Related: 10 Ways to Get Global PR Exposure
3. Putting your employees first can create new business lines and PR opportunities
Another example of a company accelerating is an on-demand ambulance transportation company based in NYC called Ambulnz, which has more than 1,500 employees working in several states across the U.S. Early in the pandemic, as hospitals began postponing elective surgeries and other appointments, their call volume decreased. Rather than reduce hours or furlough staff, they began looking for alternative ways to utilize their medically trained workforce. As a result, they started two additional business lines, Rapid Reliable Testing (RRT) and TeleHealth+.
As COVID testing options grew, a need arose for a trained medical workforce to administer the tests. In addition to partnering with cities and government agencies to offer COVID testing, RRT offered testing to senior living facilities, schools, camps, businesses, Hollywood studios, and special events. In just the first six months, the company has administered more than 500,000 tests in multiple states.
The second opportunity came from a gap Ambulnz saw in Telemedicine (video remote Doctor visits), which has seen significant growth since the pandemic began. While many needs can be met remotely, there are still numerous requirements for hands-on bedside procedures such as physical exams, bloodwork, and administering treatments. Instead of the telemedicine doctor requiring the patient to visit an Urgent Care or doctor's office for assistance, Ambulnz's TeleHealth+ fills the gap as certified medical personnel provide non-critical medical services to the patient in their home under the direction and guidance of the telemedicine physician.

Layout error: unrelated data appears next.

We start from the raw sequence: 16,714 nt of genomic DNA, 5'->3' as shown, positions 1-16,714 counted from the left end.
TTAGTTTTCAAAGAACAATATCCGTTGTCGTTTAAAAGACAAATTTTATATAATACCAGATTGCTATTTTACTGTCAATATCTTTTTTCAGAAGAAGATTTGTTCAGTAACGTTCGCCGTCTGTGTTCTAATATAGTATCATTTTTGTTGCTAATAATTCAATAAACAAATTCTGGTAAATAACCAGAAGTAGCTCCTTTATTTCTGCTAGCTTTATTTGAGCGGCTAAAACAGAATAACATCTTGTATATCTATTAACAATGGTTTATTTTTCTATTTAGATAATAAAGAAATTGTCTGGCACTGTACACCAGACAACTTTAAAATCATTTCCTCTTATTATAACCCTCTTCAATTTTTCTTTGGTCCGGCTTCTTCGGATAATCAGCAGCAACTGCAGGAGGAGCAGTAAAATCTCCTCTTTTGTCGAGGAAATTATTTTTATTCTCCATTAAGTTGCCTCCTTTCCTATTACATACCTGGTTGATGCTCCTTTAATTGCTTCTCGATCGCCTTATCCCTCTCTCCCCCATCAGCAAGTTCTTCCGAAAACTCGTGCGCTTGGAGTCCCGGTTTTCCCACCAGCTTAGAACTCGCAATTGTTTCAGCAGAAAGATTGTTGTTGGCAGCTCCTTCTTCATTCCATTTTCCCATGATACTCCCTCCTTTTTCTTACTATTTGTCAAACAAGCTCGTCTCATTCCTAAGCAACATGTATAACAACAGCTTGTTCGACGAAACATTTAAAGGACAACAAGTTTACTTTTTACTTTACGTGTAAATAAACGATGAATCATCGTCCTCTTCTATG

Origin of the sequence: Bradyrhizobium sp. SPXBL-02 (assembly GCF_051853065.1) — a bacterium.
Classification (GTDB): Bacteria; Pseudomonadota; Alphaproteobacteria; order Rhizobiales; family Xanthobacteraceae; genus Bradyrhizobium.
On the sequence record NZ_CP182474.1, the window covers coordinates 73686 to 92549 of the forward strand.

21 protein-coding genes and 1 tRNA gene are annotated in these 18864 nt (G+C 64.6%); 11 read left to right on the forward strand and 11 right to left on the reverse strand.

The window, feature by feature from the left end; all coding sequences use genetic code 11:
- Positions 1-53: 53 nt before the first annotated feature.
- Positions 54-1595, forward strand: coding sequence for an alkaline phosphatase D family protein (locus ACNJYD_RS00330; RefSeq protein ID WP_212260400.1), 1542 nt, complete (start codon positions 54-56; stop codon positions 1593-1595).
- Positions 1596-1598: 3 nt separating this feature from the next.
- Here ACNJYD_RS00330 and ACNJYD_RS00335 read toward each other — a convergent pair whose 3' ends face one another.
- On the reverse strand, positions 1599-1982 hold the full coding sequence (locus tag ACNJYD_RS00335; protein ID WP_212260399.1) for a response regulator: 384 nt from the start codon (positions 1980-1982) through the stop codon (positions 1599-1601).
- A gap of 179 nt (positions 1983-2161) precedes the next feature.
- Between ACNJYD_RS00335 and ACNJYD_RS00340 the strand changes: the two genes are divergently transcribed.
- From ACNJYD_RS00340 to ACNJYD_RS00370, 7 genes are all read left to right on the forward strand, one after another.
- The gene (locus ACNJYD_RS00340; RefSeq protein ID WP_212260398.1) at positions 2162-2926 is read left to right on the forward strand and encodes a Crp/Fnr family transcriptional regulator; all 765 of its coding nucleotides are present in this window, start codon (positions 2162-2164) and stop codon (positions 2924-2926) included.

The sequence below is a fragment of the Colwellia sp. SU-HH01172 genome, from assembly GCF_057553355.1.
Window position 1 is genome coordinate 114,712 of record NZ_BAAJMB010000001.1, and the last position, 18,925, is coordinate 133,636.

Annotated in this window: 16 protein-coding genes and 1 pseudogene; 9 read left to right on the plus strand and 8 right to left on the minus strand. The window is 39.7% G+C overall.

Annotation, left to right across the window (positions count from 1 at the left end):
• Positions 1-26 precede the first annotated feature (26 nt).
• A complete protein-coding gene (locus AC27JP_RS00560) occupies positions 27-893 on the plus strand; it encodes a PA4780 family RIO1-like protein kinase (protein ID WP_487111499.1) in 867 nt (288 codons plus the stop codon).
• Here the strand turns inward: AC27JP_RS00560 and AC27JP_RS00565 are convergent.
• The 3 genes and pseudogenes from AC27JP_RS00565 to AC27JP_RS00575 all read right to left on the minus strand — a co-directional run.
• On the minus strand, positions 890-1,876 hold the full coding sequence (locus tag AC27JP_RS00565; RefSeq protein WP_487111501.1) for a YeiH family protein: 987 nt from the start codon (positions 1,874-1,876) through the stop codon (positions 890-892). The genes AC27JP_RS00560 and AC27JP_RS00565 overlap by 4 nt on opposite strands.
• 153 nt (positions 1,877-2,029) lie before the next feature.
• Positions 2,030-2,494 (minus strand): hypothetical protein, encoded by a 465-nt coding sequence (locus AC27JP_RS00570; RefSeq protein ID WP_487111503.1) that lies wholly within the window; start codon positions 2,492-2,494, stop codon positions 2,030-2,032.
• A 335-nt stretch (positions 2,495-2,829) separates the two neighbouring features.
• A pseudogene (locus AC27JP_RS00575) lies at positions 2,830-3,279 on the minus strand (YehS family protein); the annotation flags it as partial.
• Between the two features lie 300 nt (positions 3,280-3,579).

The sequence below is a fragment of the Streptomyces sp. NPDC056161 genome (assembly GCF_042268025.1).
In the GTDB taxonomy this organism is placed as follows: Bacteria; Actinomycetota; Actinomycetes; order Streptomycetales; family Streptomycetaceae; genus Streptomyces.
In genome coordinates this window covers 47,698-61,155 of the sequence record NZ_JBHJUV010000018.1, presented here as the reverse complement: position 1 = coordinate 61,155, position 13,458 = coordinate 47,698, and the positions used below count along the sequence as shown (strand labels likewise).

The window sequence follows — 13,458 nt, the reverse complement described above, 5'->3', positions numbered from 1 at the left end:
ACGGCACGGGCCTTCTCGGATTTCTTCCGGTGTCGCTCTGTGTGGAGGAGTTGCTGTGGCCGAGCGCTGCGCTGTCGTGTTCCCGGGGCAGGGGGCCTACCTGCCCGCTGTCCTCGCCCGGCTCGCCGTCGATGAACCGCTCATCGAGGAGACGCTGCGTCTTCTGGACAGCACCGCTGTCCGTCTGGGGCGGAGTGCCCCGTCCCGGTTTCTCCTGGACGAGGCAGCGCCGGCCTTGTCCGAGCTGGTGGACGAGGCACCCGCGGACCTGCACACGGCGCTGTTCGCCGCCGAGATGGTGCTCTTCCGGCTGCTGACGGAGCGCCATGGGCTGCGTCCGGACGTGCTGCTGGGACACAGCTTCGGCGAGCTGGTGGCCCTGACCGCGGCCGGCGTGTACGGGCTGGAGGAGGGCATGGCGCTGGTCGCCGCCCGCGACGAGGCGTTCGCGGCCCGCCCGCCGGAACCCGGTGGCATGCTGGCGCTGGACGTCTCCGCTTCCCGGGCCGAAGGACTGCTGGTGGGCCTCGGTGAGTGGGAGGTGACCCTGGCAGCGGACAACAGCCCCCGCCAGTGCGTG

By looking for ways to keep their employees busy, Ambulnz succeeded in creating two new revenue streams. From a public relations perspective, this allowed the company to showcase its culture of putting its employees first while also opening the door to numerous product launch related media opportunities, which have grown their brand and contributed to the company expanding into new markets more quickly.
Related: Why PR is Fundamental in Scaling Your Business Rapidly
Everyone wants to know what's next. While no one knows the answer, it is safe to assume at some point during 2021, vaccines will be administered to an ever-growing percentage of people, and we will begin transitioning to life post COVID. Companies currently in hibernation should be planning for that date by developing their PR plans to re-insert themselves into the public consciousness and regain and grow their market share. Companies already in acceleration mode need to maximize their time before these previous players return to full strength, filling existing gaps and changing the map to their advantage to maintain and retain their business strides.
Either way, January 2021 should sound like an annoying alarm clock. It doesn't matter if you're currently a hibernator or accelerator; it's time to wake up and go to work.